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Winter: Notes from Montana Paperback – January 20, 1991
"Warlight" by Michael Ondaatje
A dramatic coming-of-age story set in the decade after World War II, "Warlight" is the mesmerizing new novel from the best-selling author of "The English Patient." Pre-order today
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Can Rick Bass help it if his Soul’s been on a nature walkabout for all of his life? In Winter [notes from montana], Bass’s wandering spirit is alive and well and living in the Yaak Valley in Montana without electricity, without heat, other than the wood-fired variety, and without much contact with civilization given that only 30 people lived in this remote valley at the time. To read his writing, you get the sense that Bass has explored every canyon and fissure from a hundred points of view so he could bring us city folk back all the details. Both as a geologist, formerly employed by the Oil and Gas industry (Oil Notes is a great read about Bass’s days in the field, looking for new veins of petrol), and now as a writer, advocating on behalf of nature and her wild places, it’s evident that Bass craves a tactile connection with the earth and is keyed in to her secret language, a language he then translates for us in everything he writes. Winter is a memoir of Bass’s first year spent in the Yaak Valley, living with his then artist girlfriend (now wife), Elizabeth, and their two dogs, living close to the earth -- he writes about it while she sketches -- about the daily living, and the serendipity of the path, and the sublime and exquisite stillness of the world when you can actually find such an unlikely place, and how it contributes to the growth and grounding of us all whether we know it or not.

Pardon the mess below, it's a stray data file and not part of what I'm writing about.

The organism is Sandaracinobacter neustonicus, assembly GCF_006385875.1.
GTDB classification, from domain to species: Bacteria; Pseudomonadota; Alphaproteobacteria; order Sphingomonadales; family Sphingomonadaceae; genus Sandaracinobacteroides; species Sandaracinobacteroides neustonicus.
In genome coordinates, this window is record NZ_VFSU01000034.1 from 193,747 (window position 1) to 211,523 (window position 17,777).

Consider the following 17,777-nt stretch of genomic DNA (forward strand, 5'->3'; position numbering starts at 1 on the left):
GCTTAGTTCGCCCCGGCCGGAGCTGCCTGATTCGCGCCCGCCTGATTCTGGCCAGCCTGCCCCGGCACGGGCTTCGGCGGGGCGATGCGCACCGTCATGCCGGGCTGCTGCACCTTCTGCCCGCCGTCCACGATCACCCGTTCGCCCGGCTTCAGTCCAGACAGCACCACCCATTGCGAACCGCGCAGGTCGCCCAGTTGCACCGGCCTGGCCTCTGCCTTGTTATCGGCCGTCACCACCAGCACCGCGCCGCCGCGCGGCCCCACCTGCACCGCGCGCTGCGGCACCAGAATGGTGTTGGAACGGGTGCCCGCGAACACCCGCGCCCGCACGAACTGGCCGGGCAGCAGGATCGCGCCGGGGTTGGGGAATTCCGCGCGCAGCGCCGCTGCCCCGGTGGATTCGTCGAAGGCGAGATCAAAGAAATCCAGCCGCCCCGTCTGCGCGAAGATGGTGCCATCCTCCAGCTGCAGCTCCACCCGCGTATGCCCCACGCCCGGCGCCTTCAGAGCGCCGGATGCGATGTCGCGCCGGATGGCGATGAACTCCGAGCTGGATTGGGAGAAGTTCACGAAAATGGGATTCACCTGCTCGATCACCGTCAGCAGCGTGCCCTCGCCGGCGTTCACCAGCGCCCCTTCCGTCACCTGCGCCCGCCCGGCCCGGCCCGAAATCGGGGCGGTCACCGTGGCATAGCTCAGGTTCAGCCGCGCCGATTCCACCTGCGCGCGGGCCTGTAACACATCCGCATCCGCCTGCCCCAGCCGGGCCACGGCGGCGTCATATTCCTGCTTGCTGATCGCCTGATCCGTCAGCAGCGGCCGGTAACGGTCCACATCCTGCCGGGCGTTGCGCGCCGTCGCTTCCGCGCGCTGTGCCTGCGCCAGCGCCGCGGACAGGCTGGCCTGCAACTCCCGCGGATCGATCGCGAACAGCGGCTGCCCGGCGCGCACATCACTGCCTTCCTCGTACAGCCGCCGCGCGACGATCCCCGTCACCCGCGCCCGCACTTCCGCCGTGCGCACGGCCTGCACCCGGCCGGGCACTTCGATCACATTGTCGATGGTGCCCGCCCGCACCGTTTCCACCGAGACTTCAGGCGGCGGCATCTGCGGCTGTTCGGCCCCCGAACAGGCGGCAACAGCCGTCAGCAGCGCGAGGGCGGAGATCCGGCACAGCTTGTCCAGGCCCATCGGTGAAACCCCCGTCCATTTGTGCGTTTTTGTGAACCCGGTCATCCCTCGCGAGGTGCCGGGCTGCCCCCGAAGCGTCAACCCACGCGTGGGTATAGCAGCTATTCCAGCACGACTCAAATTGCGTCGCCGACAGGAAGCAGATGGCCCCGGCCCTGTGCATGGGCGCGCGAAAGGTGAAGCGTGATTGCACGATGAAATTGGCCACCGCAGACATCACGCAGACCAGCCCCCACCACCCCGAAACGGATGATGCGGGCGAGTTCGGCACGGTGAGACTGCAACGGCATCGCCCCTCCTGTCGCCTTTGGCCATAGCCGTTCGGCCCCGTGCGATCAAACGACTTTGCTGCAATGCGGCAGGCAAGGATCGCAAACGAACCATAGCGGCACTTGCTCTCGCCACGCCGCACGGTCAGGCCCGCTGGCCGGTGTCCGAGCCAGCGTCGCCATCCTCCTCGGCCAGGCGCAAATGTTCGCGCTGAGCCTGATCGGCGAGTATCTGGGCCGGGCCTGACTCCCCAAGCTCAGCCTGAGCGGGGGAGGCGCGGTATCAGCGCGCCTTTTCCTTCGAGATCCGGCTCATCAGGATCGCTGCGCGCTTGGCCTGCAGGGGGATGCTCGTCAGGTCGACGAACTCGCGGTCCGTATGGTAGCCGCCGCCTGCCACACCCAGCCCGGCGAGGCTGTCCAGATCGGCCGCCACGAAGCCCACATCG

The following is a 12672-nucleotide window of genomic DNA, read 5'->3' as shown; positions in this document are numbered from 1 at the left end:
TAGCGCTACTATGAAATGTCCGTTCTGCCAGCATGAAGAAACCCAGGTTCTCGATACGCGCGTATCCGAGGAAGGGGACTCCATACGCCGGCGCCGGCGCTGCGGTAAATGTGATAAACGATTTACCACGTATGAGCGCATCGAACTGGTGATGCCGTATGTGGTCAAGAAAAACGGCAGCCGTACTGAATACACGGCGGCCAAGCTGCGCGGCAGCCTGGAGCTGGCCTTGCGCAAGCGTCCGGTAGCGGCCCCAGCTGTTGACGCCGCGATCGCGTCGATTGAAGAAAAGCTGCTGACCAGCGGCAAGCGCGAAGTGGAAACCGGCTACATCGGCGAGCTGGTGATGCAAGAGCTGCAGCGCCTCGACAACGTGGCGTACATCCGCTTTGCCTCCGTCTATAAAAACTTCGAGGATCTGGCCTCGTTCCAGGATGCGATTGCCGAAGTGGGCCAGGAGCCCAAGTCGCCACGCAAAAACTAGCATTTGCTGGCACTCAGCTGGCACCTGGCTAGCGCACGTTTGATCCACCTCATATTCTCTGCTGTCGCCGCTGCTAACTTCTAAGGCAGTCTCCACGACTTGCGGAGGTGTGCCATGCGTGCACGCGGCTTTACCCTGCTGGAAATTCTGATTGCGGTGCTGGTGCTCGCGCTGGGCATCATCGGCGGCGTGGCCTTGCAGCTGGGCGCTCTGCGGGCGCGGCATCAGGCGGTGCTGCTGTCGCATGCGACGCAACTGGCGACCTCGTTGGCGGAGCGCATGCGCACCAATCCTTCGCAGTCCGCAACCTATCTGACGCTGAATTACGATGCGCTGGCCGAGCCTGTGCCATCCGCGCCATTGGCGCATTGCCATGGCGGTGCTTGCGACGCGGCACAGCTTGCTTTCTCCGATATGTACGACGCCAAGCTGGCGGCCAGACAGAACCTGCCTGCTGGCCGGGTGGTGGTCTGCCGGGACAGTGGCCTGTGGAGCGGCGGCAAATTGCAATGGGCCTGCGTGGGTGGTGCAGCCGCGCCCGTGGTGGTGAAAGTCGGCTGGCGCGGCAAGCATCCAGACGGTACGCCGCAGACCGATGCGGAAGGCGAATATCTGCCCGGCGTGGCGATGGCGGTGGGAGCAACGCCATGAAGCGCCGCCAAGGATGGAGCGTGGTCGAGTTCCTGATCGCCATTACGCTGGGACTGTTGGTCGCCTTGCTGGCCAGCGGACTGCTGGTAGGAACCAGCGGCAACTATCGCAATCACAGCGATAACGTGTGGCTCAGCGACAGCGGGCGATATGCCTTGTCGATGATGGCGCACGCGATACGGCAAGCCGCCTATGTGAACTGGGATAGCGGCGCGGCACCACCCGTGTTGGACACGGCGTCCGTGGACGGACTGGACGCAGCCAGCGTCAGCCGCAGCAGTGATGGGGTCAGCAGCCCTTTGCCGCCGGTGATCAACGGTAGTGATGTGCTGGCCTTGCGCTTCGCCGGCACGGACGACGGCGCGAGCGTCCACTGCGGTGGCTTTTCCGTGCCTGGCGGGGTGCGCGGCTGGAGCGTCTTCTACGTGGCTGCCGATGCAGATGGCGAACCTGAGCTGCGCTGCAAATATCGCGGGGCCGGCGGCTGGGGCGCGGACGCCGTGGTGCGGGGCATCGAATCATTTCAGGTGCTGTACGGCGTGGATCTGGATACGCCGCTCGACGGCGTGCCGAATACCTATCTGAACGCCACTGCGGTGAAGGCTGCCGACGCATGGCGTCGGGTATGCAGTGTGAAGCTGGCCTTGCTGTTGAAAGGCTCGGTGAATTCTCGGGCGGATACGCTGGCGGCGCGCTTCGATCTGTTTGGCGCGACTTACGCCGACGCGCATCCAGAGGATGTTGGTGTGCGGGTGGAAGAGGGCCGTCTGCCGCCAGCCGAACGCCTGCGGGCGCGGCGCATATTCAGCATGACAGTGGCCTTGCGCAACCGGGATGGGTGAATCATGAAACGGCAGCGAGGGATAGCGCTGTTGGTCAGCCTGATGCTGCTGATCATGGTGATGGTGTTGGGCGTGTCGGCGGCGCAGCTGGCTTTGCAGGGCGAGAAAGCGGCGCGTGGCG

It’s cold in the Yaak Valley. Winter, as in the season, starts about September and goes clear through to March. When Bass and Elizabeth moved in, the locals told him them they needed to cut firewood. A LOT of firewood. Bass cut cords and cords of wood throughout much of the book, as a fitness routine, as a commune with nature, as a spiritual experience, as an exercise in survival, all of which are or may be the same, and when he thought he was done, the neighbors laughed so he cut more. Cords later, he called it and it was just enough to squeak past the interminable winter’s finish line. He was sweating it a little toward the end. A couple more weeks of winter and they would have been toast. That’s the thing about ditching our modern conveniences. There’s a raw, feral power in the earth that we humans aren’t so used to anymore. While daily life in a crowded environment puts us off our game, time spent in nature forces us to be present, open our eyes, pay attention. Not only will you miss nature’s little delights if you don’t, but you could end up in a whole heap of trouble. There’s a thousand ways to die in nature, simply because you aren’t paying attention. Yet there’s a thousand more ways to live more fully, simply because you are. Winter is a profound journey into the heart of the earth’s best kept secrets. Don’t be surprised if, after reading it, you want to close up the house and head for the wild.
I read this during winter (albeit a pathetic one, 2012's), and I could truly read it again--during any season--to rekindle the lovely truths that are brought about by snowfall, freezing temperatures, forests, and the places in our nearby world that rely upon these things, these cycles.
"Anything I'm guilty of is forgiven when the snow falls." (90)
"Learn to love the cold, the winter. If you love the country, the landscape--if you *really* love the country--then you may find yourself able to love it in winter most of all." (131)
Bass does have a good writing ability, though it shines only occasionally here when he gets introspective and philosophical. There are a few moral inconsistencies, like his ravenous consumption of firewood while musing on the beauty of trees, but to Bass' credit he does attempt to resolve (or justify) it through his seeming appreciation of man's hard relationship to nature. Bass definitely writes like a city transplant to the country, but his child-like fascination with all things wild and rural is endearing. I liked this book, though I doubt I'd read it the whole way through again.
Overall, this book is adequate.
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